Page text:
dear sir, please explain 1. Kumble earned 4 wickets for 56 runs but he alone could not paper over the cracks of another pitiful batting display. it was the scalp that the tourist[ s. africa] craved and effectively scuppered their hopes of a challenging total. He struck a clutch of lusty blows to frustrate south african' rampant attack and embellish the tourists' victory target with 20 potentially princeless runs. He clubbed 7 sixes in a blistering display of clean hitting. He spooned back a chance to bowler Haris. He slammed five sixes in his pugnacious knock of 56 runs.
:up: I'll add a few explanations of tricky words.
that the tourist[ s. africa] craved
: in some war-like cultures, fighting men 'scalp' their victims as a sort of trophy. In sports, people use the term 'scalp' to mean a person who is stronger than you on paper, and is well worth beating. 'Crave' is a strong way of saying 'want'.
scuppered their hopes: the scuppers are a sort of gutter that surrounds the deck of a ship. To 'scupper' a boat is to sink it. When one team scuppers another team's hopes, it makes their efforts hopeless.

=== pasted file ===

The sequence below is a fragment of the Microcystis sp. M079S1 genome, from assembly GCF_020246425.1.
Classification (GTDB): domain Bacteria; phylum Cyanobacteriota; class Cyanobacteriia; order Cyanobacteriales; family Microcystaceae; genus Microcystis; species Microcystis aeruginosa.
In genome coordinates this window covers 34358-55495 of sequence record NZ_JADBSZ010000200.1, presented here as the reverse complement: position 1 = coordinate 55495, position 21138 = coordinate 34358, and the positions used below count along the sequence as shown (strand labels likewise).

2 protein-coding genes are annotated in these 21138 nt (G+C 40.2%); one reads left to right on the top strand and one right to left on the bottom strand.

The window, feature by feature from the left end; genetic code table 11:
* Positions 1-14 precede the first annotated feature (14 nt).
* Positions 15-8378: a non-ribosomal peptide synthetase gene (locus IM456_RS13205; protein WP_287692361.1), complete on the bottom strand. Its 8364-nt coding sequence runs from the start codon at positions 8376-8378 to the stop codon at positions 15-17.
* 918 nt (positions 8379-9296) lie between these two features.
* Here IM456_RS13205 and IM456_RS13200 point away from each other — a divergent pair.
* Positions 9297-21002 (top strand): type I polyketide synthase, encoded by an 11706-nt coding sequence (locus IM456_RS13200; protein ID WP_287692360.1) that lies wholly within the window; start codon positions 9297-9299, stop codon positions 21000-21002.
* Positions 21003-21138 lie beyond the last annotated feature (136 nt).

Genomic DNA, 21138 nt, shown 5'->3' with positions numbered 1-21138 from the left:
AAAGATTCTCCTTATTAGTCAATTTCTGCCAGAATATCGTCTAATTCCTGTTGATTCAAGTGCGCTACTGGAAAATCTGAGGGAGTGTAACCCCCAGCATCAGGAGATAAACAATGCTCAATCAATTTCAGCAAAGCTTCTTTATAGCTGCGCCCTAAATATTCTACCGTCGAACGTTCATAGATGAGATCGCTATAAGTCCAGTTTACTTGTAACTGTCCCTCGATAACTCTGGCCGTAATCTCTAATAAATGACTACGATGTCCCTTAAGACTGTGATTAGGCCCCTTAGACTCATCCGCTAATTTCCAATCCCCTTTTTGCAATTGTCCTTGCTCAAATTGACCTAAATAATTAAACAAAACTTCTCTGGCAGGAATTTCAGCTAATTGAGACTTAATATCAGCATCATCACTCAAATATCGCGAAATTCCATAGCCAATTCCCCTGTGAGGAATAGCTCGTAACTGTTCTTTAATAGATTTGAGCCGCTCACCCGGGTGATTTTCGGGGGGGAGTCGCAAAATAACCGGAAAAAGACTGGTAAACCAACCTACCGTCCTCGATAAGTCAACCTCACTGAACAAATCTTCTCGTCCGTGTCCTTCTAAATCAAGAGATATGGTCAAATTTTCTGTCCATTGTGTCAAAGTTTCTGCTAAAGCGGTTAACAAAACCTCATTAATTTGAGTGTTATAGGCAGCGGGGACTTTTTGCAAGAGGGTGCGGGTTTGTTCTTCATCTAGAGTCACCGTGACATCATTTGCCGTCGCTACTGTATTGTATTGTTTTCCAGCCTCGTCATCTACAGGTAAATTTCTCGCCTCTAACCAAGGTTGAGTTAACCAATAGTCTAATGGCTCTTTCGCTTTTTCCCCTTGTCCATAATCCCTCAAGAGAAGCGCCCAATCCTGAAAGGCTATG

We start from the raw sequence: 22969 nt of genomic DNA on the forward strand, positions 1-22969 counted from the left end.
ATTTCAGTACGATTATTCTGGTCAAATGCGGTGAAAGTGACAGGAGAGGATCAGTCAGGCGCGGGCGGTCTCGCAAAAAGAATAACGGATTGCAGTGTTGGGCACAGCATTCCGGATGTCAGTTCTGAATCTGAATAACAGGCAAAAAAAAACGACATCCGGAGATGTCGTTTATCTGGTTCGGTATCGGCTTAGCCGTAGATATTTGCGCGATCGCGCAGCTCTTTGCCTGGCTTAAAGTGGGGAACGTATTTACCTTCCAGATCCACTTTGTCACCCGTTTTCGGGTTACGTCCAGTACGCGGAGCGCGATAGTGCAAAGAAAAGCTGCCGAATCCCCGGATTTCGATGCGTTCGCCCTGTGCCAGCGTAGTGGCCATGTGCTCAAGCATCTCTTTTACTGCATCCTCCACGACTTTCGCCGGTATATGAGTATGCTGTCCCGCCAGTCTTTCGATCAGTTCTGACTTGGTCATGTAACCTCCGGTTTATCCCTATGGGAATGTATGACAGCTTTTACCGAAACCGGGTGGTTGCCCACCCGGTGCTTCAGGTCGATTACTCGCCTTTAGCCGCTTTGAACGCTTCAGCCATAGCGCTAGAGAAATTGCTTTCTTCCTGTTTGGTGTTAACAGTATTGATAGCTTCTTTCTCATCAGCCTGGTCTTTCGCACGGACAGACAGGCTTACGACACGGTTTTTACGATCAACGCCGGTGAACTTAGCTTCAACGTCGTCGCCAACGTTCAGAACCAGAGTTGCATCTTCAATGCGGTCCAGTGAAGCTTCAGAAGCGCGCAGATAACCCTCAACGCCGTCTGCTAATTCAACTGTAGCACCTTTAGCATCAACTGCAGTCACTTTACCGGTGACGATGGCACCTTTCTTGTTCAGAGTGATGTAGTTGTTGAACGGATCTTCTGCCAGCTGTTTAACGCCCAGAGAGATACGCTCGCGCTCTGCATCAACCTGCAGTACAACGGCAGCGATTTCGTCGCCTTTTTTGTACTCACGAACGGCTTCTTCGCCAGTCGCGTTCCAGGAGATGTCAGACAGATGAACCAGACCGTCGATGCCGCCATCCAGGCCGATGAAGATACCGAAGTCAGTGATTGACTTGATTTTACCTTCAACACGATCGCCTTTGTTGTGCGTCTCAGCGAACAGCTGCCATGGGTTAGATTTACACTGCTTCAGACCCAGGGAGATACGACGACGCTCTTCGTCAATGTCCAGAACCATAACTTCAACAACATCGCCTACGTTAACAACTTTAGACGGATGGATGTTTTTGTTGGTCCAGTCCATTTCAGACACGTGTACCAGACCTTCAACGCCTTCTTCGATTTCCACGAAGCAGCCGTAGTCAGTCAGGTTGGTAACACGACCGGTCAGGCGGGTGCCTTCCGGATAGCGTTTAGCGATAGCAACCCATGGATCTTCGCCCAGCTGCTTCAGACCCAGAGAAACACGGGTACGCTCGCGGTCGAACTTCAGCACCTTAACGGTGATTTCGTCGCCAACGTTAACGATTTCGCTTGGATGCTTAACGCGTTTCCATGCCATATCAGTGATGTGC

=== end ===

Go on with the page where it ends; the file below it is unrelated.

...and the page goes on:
A clutch of lusty blows: you'll find all these words in most dictionaries, but not one of them is the first
a clutch = a small number (typically used of eggs in a nest)
lusty = vigorous
blows = hits (noun)
clubbed = hit crudely and powerfully, without any finesse or elegance
spooned back - the batsman hit the ball straight back to the bowler. It was not a hard/direct shot - he 'spooned' it (its trajectory was curved like a spoon - with the implication that he was doing a service, as one would feed a baby).
pugnacious knock - 'knock' here is a noun. In cricket, a batsman's knock is his innings [=his turn to bat]
Hope that helps.